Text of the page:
25 March 2012

Division Two angling

A cardinal error often made by top flight football teams is to take lower league opposition for granted. The results can be ugly.

It's only Carlisle (or whoever) they think (often in the glory that is the FA Cup 3rd round) - how hard can that be? So out come the second string players, with less than 100% focus, a lack of preparation and an attitude problem. The result is often (pleasingly) an early goal from Carlisle (or whoever, other lower league teams are available) and a panic-stricken manager throwing the big guns on in a desperate bid not to become the latest big-name cup casualty. All rather pleasing really.

I mention this in a post about fishing because the same phenomenon applies in many walks of life, including angling. Underestimate the opposition or the challenge in front of you and they are perfectly capable of giving you a good kick in the pants.

Not that I realised this as I drove off to Bishops Bowl fishery for the first time in many months, thinking: "after a few months of hard fishing on the rivers, it'll be nice to put a bend back in the rod and bank a goodly number of decent fish - some carp, bream and the speciality of the house, tench."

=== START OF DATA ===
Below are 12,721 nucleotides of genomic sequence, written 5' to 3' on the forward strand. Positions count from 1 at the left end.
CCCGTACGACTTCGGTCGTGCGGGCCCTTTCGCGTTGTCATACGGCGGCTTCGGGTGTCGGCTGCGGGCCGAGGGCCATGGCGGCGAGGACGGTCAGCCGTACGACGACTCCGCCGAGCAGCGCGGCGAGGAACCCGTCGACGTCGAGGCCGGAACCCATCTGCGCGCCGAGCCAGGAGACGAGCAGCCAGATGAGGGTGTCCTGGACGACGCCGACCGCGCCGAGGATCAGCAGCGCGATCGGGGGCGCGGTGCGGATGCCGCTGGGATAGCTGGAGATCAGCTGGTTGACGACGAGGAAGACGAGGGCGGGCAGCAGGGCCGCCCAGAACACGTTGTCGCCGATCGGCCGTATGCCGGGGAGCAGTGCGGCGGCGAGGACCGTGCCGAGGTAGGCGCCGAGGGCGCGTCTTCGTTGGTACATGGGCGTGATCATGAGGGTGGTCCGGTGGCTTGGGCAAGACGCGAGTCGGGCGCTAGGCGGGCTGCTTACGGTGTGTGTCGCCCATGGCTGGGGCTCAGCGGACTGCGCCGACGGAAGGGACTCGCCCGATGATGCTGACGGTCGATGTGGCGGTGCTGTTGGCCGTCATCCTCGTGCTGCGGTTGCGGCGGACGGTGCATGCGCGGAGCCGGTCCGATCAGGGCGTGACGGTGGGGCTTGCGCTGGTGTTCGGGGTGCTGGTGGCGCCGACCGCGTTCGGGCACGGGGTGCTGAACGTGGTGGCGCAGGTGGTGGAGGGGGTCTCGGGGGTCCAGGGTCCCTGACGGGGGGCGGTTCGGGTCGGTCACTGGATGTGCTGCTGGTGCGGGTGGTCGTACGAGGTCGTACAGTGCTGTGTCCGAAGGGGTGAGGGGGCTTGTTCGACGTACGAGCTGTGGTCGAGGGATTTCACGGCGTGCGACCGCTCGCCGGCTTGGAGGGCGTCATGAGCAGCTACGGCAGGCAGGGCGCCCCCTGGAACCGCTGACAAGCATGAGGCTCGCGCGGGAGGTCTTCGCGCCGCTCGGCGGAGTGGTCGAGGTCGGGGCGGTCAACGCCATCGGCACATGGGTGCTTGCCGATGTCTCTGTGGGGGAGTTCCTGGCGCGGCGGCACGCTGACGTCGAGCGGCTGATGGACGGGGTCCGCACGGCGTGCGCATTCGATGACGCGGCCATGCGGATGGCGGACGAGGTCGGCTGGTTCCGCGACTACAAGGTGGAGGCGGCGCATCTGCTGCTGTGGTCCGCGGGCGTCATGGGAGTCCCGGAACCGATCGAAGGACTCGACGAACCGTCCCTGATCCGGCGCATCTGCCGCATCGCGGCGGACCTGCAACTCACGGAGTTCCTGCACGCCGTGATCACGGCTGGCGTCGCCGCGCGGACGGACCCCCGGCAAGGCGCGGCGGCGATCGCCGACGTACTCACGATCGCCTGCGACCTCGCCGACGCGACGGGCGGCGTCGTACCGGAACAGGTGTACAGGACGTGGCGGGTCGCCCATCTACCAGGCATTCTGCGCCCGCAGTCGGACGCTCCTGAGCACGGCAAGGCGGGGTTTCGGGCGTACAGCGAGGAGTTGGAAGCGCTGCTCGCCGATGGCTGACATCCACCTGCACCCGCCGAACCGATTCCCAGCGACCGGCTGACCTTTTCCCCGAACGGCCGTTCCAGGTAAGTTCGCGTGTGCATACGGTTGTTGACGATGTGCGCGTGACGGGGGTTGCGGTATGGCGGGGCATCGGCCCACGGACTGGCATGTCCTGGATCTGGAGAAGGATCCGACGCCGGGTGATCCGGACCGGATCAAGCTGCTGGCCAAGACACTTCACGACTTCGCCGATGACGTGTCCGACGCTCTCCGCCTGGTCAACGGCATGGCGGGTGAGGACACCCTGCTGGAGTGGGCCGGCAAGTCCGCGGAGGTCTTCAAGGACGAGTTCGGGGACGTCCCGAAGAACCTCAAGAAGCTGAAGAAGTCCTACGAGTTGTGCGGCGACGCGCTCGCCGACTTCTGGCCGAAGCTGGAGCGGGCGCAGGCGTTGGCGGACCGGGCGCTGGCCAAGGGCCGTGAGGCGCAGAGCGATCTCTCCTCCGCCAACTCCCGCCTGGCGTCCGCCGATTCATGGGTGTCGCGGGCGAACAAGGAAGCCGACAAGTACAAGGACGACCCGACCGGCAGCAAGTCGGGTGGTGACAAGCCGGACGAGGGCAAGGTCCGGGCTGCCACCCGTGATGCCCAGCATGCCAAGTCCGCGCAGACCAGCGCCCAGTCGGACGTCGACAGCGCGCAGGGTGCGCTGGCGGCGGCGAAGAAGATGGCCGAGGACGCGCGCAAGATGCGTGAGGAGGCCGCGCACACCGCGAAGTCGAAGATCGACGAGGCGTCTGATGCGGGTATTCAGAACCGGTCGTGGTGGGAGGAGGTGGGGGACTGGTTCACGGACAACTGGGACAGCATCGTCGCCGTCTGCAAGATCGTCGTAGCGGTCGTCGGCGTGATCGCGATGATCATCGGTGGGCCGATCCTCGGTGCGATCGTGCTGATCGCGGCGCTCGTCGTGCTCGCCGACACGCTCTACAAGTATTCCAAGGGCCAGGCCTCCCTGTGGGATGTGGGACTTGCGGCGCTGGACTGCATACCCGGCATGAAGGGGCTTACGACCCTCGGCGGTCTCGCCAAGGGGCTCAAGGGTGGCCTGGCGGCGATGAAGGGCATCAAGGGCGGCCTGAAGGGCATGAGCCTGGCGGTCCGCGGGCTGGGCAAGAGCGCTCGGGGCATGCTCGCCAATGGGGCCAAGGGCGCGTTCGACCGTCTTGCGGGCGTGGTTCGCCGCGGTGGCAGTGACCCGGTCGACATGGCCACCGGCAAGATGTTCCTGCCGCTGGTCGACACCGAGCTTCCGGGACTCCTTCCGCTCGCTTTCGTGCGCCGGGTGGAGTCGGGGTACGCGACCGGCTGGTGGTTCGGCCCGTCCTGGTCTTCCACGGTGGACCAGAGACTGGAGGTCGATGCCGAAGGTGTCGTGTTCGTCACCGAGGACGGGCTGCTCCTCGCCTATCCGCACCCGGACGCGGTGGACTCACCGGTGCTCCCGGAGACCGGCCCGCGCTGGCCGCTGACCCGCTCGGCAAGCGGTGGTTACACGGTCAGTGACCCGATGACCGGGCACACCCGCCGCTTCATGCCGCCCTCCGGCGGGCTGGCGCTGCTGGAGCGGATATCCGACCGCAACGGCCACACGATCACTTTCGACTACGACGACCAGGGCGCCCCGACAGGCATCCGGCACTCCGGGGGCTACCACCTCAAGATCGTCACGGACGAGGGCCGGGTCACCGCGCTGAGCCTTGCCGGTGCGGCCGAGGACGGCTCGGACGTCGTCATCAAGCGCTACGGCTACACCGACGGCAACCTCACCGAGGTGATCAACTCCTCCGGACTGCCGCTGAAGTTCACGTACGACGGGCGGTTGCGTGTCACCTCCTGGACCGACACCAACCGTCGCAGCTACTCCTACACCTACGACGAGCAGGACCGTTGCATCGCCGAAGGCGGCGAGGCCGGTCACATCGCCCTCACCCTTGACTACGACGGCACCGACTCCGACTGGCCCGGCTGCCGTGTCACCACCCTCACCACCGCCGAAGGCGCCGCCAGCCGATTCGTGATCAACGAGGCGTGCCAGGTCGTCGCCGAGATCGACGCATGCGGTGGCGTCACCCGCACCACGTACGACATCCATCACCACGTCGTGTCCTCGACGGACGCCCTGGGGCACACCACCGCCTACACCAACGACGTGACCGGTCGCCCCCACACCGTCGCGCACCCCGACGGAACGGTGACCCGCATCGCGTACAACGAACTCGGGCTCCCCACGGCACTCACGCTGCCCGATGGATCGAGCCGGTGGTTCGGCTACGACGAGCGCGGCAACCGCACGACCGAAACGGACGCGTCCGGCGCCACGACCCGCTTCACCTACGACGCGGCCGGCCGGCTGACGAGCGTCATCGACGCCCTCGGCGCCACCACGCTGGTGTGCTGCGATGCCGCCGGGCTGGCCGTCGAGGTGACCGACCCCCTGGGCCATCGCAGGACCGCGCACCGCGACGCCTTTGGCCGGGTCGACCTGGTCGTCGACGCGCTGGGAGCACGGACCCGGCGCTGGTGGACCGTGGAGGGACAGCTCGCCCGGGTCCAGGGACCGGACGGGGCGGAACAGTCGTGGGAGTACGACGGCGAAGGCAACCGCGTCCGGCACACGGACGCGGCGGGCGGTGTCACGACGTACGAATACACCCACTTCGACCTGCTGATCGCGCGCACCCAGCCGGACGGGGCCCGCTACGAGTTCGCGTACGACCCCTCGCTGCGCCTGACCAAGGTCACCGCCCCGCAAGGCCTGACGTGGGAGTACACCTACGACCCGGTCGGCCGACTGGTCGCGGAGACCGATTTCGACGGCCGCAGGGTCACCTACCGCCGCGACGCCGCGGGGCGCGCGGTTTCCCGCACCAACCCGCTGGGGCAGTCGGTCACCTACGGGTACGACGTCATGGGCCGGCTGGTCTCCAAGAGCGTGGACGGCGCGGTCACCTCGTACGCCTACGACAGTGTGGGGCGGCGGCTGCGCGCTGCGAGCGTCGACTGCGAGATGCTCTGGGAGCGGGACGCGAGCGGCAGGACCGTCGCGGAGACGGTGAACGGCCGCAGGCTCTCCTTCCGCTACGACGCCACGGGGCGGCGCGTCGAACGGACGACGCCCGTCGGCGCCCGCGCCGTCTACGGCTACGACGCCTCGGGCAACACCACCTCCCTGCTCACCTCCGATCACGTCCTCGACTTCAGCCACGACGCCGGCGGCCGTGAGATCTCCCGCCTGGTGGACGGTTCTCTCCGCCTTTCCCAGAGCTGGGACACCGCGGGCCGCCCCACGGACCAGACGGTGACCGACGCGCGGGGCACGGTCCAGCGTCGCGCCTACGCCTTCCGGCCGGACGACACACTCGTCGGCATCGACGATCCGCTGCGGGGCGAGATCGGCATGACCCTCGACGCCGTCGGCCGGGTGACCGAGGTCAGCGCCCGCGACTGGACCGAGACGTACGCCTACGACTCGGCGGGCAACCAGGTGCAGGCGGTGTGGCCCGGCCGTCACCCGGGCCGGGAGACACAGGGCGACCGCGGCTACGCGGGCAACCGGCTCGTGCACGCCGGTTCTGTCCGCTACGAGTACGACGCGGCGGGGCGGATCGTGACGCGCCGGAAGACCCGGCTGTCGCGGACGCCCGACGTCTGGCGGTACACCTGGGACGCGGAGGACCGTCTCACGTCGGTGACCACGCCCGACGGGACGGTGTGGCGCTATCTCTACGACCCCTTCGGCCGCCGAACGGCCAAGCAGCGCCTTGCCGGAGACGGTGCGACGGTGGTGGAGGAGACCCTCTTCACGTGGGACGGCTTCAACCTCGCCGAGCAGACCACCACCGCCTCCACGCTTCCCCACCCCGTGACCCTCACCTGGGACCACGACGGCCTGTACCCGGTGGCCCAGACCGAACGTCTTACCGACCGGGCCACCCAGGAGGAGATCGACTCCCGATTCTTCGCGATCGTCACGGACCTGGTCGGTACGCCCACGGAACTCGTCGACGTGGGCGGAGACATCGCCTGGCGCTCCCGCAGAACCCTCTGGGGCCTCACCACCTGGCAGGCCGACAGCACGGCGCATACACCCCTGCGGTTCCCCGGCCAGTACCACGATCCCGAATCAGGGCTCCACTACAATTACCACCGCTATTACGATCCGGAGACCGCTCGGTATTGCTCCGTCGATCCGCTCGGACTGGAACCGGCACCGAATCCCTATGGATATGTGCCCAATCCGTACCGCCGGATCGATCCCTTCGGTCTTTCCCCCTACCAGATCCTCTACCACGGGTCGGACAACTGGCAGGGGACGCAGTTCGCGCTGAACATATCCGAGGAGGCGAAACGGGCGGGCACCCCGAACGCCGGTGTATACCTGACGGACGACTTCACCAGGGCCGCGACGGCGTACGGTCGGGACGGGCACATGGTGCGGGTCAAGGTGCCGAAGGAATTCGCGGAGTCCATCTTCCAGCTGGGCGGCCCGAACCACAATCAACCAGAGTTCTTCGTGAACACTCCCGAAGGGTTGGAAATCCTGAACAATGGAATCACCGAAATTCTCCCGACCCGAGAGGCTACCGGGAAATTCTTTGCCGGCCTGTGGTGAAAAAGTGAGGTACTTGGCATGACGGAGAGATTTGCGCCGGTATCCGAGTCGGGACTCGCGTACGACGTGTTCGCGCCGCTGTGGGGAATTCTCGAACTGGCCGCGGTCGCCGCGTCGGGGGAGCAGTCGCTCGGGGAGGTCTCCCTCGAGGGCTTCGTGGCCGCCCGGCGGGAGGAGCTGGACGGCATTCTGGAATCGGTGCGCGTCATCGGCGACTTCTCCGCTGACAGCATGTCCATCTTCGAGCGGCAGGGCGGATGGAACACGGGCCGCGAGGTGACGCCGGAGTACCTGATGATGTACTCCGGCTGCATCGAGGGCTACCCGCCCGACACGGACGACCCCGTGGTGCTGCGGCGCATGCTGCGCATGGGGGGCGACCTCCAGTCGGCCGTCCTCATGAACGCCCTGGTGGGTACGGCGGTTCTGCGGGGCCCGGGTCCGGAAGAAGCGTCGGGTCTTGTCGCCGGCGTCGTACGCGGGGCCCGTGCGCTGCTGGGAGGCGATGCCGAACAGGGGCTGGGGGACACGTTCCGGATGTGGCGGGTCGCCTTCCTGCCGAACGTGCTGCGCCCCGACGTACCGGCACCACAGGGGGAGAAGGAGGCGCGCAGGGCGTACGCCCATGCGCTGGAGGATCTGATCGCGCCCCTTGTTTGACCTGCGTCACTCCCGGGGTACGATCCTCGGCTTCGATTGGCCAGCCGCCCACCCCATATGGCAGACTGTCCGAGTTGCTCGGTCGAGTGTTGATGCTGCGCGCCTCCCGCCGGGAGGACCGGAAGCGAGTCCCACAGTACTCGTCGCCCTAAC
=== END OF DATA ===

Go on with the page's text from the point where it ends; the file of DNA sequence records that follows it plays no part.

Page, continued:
Ahem. You see what I'd done there was fall for the old 'commercial = easy' line. Even on the most over-stocked carp pool this isn't necessarily true, but on one with more sensible stocking levels it can be far from the case. I was about to (re) learn that lesson the hard way.

I turned up at Bishops and popped down to the Marshes fully expecting, for whatever mad reason, to bag a fish a cast. After three hours of 'Division 2' angling (and I'm being seriously generous to myself there) I'd got no more than a couple of small carp on the bank.

My casting was all over the place, my feed was being scattered to the wind, I'd tangled a couple of feeder rigs, and I'd bumped a couple of modest fish off the hook with cack-handed playing. Floats were either broken or in a tree. I'd even managed to spill piles of bait around me. If it could be cocked up, I'd cocked it up.

In the end I got my act together, settled on one spot and one tactic, and managed to string a few fish together. But in common with aforementioned overpaid football players, I need to seriously buck my ideas up before next weekend's replay.

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